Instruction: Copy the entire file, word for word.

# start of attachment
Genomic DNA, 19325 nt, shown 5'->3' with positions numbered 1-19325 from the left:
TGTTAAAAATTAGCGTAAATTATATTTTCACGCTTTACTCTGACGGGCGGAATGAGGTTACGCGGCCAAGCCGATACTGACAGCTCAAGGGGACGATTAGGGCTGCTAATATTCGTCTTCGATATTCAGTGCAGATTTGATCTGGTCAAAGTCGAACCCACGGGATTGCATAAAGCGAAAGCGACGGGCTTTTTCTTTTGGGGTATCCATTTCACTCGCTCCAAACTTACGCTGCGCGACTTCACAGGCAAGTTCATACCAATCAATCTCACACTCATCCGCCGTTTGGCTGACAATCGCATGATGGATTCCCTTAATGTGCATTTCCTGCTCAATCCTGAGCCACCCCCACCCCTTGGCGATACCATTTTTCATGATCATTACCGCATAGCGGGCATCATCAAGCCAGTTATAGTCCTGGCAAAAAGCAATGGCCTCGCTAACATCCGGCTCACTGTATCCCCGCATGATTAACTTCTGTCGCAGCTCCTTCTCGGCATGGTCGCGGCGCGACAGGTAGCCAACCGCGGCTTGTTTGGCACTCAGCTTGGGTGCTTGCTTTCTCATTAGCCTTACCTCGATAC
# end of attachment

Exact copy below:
Genomic DNA, 19325 nt, shown 5'->3' with positions numbered 1-19325 from the left:
TGTTAAAAATTAGCGTAAATTATATTTTCACGCTTTACTCTGACGGGCGGAATGAGGTTACGCGGCCAAGCCGATACTGACAGCTCAAGGGGACGATTAGGGCTGCTAATATTCGTCTTCGATATTCAGTGCAGATTTGATCTGGTCAAAGTCGAACCCACGGGATTGCATAAAGCGAAAGCGACGGGCTTTTTCTTTTGGGGTATCCATTTCACTCGCTCCAAACTTACGCTGCGCGACTTCACAGGCAAGTTCATACCAATCAATCTCACACTCATCCGCCGTTTGGCTGACAATCGCATGATGGATTCCCTTAATGTGCATTTCCTGCTCAATCCTGAGCCACCCCCACCCCTTGGCGATACCATTTTTCATGATCATTACCGCATAGCGGGCATCATCAAGCCAGTTATAGTCCTGGCAAAAAGCAATGGCCTCGCTAACATCCGGCTCACTGTATCCCCGCATGATTAACTTCTGTCGCAGCTCCTTCTCGGCATGGTCGCGGCGCGACAGGTAGCCAACCGCGGCTTGTTTGGCACTCAGCTTGGGTGCTTGCTTTCTCATTAGCCTTACCTCGATAC